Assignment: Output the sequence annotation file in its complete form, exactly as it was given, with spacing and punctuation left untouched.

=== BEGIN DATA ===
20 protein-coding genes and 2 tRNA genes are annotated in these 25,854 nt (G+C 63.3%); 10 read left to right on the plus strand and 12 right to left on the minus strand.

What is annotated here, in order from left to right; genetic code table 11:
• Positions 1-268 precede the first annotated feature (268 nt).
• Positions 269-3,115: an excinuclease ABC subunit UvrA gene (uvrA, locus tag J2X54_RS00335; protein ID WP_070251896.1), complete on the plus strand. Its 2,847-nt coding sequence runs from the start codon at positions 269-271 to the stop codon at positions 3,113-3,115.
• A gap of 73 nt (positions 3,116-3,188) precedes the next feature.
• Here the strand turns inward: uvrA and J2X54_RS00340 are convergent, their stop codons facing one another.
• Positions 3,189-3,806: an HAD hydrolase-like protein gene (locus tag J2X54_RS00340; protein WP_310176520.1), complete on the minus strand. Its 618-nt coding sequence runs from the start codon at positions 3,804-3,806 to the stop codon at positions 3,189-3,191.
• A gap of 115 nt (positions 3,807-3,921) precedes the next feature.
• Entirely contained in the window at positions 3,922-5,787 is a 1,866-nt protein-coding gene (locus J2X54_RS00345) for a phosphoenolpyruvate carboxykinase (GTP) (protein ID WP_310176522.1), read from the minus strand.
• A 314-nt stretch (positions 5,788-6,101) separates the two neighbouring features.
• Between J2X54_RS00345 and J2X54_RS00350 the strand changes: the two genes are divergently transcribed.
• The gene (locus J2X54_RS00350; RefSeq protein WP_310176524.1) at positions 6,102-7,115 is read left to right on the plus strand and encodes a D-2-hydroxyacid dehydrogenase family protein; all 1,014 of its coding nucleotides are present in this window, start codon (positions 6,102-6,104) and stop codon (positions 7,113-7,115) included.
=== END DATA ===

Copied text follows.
20 protein-coding genes and 2 tRNA genes are annotated in these 25,854 nt (G+C 63.3%); 10 read left to right on the plus strand and 12 right to left on the minus strand.

What is annotated here, in order from left to right; genetic code table 11:
• Positions 1-268 precede the first annotated feature (268 nt).
• Positions 269-3,115: an excinuclease ABC subunit UvrA gene (uvrA, locus tag J2X54_RS00335; protein ID WP_070251896.1), complete on the plus strand. Its 2,847-nt coding sequence runs from the start codon at positions 269-271 to the stop codon at positions 3,113-3,115.
• A gap of 73 nt (positions 3,116-3,188) precedes the next feature.
• Here the strand turns inward: uvrA and J2X54_RS00340 are convergent, their stop codons facing one another.
• Positions 3,189-3,806: an HAD hydrolase-like protein gene (locus tag J2X54_RS00340; protein WP_310176520.1), complete on the minus strand. Its 618-nt coding sequence runs from the start codon at positions 3,804-3,806 to the stop codon at positions 3,189-3,191.
• A gap of 115 nt (positions 3,807-3,921) precedes the next feature.
• Entirely contained in the window at positions 3,922-5,787 is a 1,866-nt protein-coding gene (locus J2X54_RS00345) for a phosphoenolpyruvate carboxykinase (GTP) (protein ID WP_310176522.1), read from the minus strand.
• A 314-nt stretch (positions 5,788-6,101) separates the two neighbouring features.
• Between J2X54_RS00345 and J2X54_RS00350 the strand changes: the two genes are divergently transcribed.
• The gene (locus J2X54_RS00350; RefSeq protein WP_310176524.1) at positions 6,102-7,115 is read left to right on the plus strand and encodes a D-2-hydroxyacid dehydrogenase family protein; all 1,014 of its coding nucleotides are present in this window, start codon (positions 6,102-6,104) and stop codon (positions 7,113-7,115) included.